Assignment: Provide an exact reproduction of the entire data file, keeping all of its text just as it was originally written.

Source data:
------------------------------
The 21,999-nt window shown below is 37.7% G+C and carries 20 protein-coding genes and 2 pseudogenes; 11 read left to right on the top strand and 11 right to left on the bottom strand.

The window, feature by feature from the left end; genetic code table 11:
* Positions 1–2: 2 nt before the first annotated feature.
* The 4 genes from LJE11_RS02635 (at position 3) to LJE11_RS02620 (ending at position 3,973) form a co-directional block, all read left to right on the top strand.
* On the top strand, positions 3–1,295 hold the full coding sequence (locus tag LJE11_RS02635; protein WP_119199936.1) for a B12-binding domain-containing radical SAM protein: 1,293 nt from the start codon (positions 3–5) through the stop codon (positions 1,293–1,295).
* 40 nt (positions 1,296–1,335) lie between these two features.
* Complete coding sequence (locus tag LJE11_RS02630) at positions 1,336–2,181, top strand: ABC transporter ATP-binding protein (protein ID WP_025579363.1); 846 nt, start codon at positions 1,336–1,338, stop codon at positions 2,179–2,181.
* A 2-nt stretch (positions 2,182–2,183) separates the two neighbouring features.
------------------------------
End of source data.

The 21,999-nt window shown below is 37.7% G+C and carries 20 protein-coding genes and 2 pseudogenes; 11 read left to right on the top strand and 11 right to left on the bottom strand.

The window, feature by feature from the left end; genetic code table 11:
* Positions 1–2: 2 nt before the first annotated feature.
* The 4 genes from LJE11_RS02635 (at position 3) to LJE11_RS02620 (ending at position 3,973) form a co-directional block, all read left to right on the top strand.
* On the top strand, positions 3–1,295 hold the full coding sequence (locus tag LJE11_RS02635; protein WP_119199936.1) for a B12-binding domain-containing radical SAM protein: 1,293 nt from the start codon (positions 3–5) through the stop codon (positions 1,293–1,295).
* 40 nt (positions 1,296–1,335) lie between these two features.
* Complete coding sequence (locus tag LJE11_RS02630) at positions 1,336–2,181, top strand: ABC transporter ATP-binding protein (protein ID WP_025579363.1); 846 nt, start codon at positions 1,336–1,338, stop codon at positions 2,179–2,181.
* A 2-nt stretch (positions 2,182–2,183) separates the two neighbouring features.